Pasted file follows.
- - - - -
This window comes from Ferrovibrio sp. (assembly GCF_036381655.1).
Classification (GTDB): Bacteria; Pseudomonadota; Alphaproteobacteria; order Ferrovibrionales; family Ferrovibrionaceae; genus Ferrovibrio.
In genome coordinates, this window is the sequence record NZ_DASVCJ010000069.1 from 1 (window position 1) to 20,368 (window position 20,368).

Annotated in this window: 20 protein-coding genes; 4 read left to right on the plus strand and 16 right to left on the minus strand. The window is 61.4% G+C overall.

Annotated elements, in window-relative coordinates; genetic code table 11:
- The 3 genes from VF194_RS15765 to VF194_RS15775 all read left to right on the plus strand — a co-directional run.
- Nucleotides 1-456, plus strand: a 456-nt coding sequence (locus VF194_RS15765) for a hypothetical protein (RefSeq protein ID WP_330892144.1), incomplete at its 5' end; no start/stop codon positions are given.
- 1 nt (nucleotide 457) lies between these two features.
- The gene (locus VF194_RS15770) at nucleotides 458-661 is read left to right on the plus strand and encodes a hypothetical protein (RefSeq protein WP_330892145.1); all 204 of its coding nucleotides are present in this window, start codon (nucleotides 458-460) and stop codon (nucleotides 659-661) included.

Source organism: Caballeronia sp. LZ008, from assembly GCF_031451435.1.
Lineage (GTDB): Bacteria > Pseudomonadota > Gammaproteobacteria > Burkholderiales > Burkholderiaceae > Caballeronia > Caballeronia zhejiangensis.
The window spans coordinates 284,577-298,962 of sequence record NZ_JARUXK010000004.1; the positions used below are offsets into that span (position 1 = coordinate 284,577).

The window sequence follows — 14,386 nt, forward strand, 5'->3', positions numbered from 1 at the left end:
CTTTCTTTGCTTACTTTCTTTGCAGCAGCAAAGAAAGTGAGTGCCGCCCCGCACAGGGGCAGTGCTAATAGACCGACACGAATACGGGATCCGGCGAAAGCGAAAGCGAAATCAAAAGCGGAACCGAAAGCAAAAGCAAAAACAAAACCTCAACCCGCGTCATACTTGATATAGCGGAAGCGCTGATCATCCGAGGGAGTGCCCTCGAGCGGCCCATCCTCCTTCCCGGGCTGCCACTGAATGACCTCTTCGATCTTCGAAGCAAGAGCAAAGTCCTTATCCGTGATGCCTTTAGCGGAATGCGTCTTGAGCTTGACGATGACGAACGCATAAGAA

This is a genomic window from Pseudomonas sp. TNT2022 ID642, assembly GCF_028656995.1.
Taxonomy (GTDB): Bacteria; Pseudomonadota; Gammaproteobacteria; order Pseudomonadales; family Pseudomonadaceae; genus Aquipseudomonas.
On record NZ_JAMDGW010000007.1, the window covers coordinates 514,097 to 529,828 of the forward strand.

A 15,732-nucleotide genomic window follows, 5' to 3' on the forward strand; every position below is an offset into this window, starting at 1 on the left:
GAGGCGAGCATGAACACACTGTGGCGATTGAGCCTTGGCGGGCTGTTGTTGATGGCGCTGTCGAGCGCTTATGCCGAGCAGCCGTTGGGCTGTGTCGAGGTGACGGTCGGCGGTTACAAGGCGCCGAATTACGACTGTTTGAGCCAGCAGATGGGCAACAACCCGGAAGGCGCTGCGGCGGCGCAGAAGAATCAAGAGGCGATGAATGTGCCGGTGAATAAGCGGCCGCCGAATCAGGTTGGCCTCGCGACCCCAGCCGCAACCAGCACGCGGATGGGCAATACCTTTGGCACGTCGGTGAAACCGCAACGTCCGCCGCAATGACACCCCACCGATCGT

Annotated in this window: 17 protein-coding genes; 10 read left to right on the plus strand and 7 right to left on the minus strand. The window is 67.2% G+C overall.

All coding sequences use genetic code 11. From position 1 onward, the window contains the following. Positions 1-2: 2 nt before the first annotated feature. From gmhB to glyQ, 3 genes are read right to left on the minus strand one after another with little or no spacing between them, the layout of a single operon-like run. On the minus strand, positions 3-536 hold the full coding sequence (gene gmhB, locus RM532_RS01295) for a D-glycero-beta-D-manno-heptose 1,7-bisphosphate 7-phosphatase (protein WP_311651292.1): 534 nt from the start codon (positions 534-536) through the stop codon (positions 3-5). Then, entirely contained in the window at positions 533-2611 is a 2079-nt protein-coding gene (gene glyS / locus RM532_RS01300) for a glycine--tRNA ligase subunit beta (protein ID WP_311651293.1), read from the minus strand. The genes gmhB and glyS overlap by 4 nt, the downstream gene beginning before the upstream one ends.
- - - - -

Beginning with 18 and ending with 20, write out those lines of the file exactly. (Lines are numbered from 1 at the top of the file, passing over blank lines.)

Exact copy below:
A 15,732-nucleotide genomic window follows, 5' to 3' on the forward strand; every position below is an offset into this window, starting at 1 on the left:
GAGGCGAGCATGAACACACTGTGGCGATTGAGCCTTGGCGGGCTGTTGTTGATGGCGCTGTCGAGCGCTTATGCCGAGCAGCCGTTGGGCTGTGTCGAGGTGACGGTCGGCGGTTACAAGGCGCCGAATTACGACTGTTTGAGCCAGCAGATGGGCAACAACCCGGAAGGCGCTGCGGCGGCGCAGAAGAATCAAGAGGCGATGAATGTGCCGGTGAATAAGCGGCCGCCGAATCAGGTTGGCCTCGCGACCCCAGCCGCAACCAGCACGCGGATGGGCAATACCTTTGGCACGTCGGTGAAACCGCAACGTCCGCCGCAATGACACCCCACCGATCGT

Annotated in this window: 17 protein-coding genes; 10 read left to right on the plus strand and 7 right to left on the minus strand. The window is 67.2% G+C overall.